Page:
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Getting the most out of an extra T-1 connection

Jul 14, 20032 mins
Internet Service ProvidersNetworking

As a cost saving move, we are changing ISPs.  In doing so, we are increasing the speed of our connection by adding an additional T-1.  We had two T-1’s each running to a different ISP but never really seemed to get effective use out of  both T-1’s using BGP as the routing protocol.  What is the best way of getting the best use out of our increased bandwidth?

— via the Internet

One way to do it would be to get all of your T-1’s converted into a fractional T3. This would mean that you would have only one interface on the router to configure for your Internet connection. 

But if that would cost more than maintaining multiple T-1’s, there is another option – if you’re using a Cisco router:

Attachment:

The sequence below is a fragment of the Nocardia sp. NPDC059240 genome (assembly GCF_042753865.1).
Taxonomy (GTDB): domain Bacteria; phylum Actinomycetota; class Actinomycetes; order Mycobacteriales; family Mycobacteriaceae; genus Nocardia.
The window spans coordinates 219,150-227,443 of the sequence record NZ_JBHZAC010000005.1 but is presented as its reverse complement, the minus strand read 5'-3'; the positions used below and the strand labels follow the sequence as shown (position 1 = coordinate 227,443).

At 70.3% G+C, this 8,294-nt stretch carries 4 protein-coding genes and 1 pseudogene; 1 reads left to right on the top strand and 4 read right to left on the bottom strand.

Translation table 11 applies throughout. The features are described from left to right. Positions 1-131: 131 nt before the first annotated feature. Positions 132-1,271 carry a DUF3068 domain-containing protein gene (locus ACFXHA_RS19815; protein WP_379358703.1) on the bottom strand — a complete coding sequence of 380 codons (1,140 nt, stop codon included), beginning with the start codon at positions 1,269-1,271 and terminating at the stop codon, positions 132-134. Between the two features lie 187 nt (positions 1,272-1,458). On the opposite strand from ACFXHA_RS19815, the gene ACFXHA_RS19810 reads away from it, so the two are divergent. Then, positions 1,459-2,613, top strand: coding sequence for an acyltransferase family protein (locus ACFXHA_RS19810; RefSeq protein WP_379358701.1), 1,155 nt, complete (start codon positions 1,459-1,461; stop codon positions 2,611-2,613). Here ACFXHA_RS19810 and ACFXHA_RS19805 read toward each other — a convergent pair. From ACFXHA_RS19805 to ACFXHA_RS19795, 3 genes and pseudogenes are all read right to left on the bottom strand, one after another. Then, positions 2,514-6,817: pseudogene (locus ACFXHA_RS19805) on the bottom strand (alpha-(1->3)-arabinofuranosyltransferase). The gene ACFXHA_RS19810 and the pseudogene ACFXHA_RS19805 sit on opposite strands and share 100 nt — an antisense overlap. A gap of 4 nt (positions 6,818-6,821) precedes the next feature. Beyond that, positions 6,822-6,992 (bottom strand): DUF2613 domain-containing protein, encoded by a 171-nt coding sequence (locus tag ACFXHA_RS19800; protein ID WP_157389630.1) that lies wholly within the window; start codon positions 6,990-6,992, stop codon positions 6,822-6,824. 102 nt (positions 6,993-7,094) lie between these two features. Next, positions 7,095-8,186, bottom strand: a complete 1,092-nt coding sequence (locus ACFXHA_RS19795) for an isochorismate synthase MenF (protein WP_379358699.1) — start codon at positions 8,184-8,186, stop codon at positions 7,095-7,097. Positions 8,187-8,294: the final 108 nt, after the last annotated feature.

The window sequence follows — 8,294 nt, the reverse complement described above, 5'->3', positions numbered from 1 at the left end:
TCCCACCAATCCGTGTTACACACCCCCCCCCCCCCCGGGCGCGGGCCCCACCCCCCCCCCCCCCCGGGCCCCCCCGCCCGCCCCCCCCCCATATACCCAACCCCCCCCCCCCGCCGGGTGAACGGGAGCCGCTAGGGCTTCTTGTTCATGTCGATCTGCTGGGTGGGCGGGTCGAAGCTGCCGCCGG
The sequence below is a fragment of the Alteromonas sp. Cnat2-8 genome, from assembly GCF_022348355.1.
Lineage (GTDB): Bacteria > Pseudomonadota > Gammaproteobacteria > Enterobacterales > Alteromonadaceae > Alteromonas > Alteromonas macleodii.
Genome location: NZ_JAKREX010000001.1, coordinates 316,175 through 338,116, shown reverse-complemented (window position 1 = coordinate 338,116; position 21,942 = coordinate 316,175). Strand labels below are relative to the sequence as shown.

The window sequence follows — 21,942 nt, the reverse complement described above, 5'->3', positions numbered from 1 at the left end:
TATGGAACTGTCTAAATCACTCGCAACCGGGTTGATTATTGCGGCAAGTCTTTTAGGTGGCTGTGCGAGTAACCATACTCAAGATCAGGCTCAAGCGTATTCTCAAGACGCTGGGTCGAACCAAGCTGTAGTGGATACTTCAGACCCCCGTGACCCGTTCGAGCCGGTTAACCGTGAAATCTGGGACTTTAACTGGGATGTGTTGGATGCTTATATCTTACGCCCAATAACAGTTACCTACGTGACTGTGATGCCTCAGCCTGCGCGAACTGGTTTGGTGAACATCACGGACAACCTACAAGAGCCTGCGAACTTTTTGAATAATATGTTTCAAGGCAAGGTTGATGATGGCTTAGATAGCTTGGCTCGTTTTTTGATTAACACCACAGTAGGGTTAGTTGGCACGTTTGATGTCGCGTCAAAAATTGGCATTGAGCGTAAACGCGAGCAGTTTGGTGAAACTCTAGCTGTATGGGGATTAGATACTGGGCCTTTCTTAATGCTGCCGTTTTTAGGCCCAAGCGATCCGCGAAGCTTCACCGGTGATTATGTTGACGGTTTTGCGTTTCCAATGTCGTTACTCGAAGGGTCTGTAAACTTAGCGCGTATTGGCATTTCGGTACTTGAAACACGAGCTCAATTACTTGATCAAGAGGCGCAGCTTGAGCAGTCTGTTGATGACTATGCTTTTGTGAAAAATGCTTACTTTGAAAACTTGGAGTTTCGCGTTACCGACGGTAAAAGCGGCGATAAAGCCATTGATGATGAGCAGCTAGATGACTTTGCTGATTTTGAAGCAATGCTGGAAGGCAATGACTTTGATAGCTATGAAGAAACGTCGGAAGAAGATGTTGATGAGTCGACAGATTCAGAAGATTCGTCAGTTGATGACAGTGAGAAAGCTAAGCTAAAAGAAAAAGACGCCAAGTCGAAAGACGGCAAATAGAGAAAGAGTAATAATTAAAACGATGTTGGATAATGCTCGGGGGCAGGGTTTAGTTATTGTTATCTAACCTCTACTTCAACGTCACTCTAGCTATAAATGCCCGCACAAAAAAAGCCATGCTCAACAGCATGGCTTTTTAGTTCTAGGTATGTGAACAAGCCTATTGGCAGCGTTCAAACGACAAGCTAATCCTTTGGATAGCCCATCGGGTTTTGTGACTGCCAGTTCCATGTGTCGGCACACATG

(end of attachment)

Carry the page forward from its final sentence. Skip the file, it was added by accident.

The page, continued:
If all of the T-1’s go to the same POP from the ISP that you are using, see if the ISP will support Cisco Express Forwarding (CEF).  One of the features of CEF is that you can load balance on either per-destination or per-packet basis.  Implementation of CEF on a Cisco router can be as simple as putting

ip cef

into the router’s configuration.  If your T-1’s go to multiple POPs with the same ISP, they still might be able to go with CEF but you will need to talk to them about that.

I talked to Cisco about the way you were trying to use BGP for handling the routing with multiple T-1’s.  They responded that BGP isn’t a load-sharing option for multiple T-1’s.  It will help get the best route used when multiple T-1’s are present from more than one carrier. If you see one of the T-1’s is carrying more traffic than the others, you can “adjust” this by manually putting in routing statements in the router that override the route costs that are received by your router from the other routers at the ISP’s you are connecting to.